DEVIN: Hi. I'm actually calling about the previous guest but this guest is, it's a direct relation at this one. My question deals with probiotics and how the relationship between microorganisms in our gut affects the regulation of body weight and also the immune system development.

Dr. PALMER: Well, yeah, there are some very interesting studies of mice that are raised with no bacterial flora, and their immune systems do not develop properly so they're currently important in that capacity. I think we don't really know yet exactly how to manipulate those populations, and if you were to give a probiotic, how long it would actually, how long that bacteria would live in the gut.

We saw in our study that they actually reorganize and change considerably at fairly regular intervals, so it maybe that they would persist for awhile but not even...

FLATOW: Right.

Dr. PALMER: ...stick around.

FLATOW: You know, when you take medication, take specifically antibiotics, the doctors say you watch out, you'll get a stomachache. These antibiotics may kill the bacteria in your gut. Did you see that with these babies?

Dr. PALMER: Yes. In fact, we did have one very dramatic example of a baby that got, you know, typical antibiotics, Augmentin, and there are bacteria were entirely wiped out. That baby...

FLATOW: Wow.

Dr. PALMER: ...you know, it rebounded fairly quickly and ended up looking, you know, not distinguished, distinguishably different from the rest of them by the end of the year. But we saw that at least in some cases that it can be very dramatic and, but not in every case, though. It's varied for baby to baby about how - what the effect of the antibiotics was.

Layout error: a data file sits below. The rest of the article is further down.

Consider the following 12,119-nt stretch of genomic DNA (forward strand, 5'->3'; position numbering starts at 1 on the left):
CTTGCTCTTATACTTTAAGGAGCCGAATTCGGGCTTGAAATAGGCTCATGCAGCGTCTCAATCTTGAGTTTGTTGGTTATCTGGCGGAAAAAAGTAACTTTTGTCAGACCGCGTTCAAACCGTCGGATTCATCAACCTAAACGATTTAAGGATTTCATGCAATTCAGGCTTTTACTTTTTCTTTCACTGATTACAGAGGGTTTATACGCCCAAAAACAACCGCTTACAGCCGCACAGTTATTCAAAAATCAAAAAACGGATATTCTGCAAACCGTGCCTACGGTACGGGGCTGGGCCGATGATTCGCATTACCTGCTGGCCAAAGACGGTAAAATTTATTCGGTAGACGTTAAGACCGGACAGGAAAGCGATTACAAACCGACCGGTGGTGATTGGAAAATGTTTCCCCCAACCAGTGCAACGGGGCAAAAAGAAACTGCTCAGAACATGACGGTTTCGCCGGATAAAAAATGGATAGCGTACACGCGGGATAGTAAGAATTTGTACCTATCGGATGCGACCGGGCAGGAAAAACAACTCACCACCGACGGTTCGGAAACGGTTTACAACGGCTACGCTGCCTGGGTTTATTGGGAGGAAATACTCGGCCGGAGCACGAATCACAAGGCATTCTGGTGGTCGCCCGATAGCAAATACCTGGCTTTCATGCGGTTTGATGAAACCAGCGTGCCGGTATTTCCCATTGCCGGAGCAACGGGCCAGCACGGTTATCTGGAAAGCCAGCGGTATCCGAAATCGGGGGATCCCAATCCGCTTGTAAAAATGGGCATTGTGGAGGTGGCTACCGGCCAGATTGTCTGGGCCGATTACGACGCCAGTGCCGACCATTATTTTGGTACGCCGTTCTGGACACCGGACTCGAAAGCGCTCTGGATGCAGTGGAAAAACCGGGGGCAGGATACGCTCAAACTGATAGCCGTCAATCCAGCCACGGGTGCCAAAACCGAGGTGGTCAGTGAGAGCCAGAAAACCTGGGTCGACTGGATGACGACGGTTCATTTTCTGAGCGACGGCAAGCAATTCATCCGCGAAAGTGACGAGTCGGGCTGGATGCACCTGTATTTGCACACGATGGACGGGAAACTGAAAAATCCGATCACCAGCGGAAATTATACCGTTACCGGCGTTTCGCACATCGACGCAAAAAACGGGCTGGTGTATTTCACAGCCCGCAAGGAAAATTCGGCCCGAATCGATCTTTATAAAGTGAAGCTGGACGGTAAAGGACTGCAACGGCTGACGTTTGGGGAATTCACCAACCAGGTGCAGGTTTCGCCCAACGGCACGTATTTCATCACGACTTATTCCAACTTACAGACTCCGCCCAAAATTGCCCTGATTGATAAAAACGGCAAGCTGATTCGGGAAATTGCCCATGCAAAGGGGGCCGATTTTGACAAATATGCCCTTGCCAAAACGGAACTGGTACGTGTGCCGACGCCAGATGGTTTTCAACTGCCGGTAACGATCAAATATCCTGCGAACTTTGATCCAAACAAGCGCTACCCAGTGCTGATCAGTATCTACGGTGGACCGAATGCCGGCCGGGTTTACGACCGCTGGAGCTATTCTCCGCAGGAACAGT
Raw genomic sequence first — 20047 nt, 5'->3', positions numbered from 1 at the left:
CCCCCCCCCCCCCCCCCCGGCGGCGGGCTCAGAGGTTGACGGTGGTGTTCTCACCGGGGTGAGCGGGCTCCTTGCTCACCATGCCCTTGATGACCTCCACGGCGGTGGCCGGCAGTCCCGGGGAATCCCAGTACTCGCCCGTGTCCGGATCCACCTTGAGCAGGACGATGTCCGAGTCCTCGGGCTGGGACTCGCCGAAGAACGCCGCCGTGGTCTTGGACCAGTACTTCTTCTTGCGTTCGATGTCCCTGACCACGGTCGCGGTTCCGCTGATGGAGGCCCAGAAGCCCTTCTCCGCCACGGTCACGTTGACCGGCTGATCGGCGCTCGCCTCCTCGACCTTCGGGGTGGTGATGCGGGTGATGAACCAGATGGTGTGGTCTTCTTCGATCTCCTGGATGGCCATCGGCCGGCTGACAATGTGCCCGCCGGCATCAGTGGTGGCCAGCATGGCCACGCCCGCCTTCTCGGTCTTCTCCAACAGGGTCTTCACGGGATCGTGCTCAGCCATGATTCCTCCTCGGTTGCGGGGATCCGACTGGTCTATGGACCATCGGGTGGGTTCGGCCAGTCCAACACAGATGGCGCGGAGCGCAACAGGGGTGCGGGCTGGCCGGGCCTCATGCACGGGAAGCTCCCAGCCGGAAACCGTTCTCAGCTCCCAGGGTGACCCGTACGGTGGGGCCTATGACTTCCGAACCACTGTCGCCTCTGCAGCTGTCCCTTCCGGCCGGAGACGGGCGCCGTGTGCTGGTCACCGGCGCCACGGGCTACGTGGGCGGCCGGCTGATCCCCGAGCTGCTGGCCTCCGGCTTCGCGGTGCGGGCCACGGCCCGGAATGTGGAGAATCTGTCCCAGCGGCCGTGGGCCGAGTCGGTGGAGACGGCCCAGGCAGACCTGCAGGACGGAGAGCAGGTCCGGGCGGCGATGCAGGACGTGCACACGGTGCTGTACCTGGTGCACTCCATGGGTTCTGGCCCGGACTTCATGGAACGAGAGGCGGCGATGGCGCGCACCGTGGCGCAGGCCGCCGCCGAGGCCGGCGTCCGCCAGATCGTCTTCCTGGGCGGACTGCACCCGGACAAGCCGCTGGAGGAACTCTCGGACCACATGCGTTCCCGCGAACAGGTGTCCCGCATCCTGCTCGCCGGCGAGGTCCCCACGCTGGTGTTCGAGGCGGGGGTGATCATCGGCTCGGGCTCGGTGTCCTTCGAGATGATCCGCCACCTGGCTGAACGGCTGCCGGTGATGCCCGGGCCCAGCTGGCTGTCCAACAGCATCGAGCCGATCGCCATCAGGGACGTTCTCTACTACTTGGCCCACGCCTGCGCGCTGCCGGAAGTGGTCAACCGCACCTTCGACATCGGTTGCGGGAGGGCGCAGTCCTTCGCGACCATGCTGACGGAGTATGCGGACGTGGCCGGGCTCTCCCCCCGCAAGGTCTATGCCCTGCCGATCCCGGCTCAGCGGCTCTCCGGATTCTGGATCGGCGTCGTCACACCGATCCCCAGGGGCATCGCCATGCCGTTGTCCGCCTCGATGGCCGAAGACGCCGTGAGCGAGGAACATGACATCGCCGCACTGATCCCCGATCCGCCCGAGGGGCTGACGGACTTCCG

FLATOW: Do you see the possibility of finding out what the best mixture of bacteria in your gut might be when you, you know.

Dr. PALMER: Yeah, I think there is - there's definitely a hope for that. We'll need to develop some new tools; of some new ways to measure what a good community is so that's very interesting. We don't know what should we strive for.

FLATOW: How many different kinds are there?

Dr. PALMER: Well, there - so far are been at least 400 species identified living in our guts not in an single individual, but...

FLATOW: Right.

Dr. PALMER: ...we're definitely in the hundreds.

FLATOW: Right. So you might, there might be some day where they'll take a stool sample and say, you know, you don't have enough of this kind. Because we know that to be a good bacteria, we'll just give you some of that?

Dr. PALMER: I think it's conceivable that we could that. As I say, it's not for sure that we can make sure it would stick around, but perhaps if we know what combination of bacteria works well together, we can make it so that it'll stick.